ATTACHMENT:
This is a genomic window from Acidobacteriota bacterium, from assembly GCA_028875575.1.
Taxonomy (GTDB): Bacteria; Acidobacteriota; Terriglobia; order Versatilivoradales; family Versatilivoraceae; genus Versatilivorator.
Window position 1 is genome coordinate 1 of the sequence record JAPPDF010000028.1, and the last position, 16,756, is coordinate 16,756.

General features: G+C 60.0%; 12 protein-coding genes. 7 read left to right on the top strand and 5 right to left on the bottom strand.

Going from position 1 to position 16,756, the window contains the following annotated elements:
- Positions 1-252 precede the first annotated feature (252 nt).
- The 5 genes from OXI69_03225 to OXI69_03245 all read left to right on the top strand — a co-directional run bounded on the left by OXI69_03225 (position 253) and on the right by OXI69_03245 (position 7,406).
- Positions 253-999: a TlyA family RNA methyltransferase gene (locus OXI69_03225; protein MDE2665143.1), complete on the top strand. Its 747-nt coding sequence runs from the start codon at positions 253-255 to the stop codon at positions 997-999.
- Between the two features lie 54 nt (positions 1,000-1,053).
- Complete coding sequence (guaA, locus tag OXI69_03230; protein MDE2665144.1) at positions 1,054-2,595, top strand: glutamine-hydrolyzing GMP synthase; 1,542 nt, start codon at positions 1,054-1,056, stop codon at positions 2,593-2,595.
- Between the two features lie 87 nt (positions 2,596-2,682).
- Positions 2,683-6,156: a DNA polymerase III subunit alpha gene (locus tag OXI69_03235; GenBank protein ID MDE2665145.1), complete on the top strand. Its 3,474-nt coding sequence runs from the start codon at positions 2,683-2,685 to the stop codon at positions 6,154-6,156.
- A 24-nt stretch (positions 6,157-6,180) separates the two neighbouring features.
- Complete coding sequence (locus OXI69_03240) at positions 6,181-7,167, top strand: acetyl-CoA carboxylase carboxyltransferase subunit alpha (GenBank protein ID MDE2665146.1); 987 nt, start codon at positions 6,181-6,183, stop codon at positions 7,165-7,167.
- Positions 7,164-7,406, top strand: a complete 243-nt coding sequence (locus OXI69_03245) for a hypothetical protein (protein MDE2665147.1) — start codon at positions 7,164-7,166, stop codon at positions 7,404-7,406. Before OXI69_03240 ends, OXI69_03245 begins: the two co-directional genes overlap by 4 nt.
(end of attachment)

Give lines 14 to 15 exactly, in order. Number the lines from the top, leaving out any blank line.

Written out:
- Complete coding sequence (locus OXI69_03240) at positions 6,181-7,167, top strand: acetyl-CoA carboxylase carboxyltransferase subunit alpha (GenBank protein ID MDE2665146.1); 987 nt, start codon at positions 6,181-6,183, stop codon at positions 7,165-7,167.
- Positions 7,164-7,406, top strand: a complete 243-nt coding sequence (locus OXI69_03245) for a hypothetical protein (protein MDE2665147.1) — start codon at positions 7,164-7,166, stop codon at positions 7,404-7,406. Before OXI69_03240 ends, OXI69_03245 begins: the two co-directional genes overlap by 4 nt.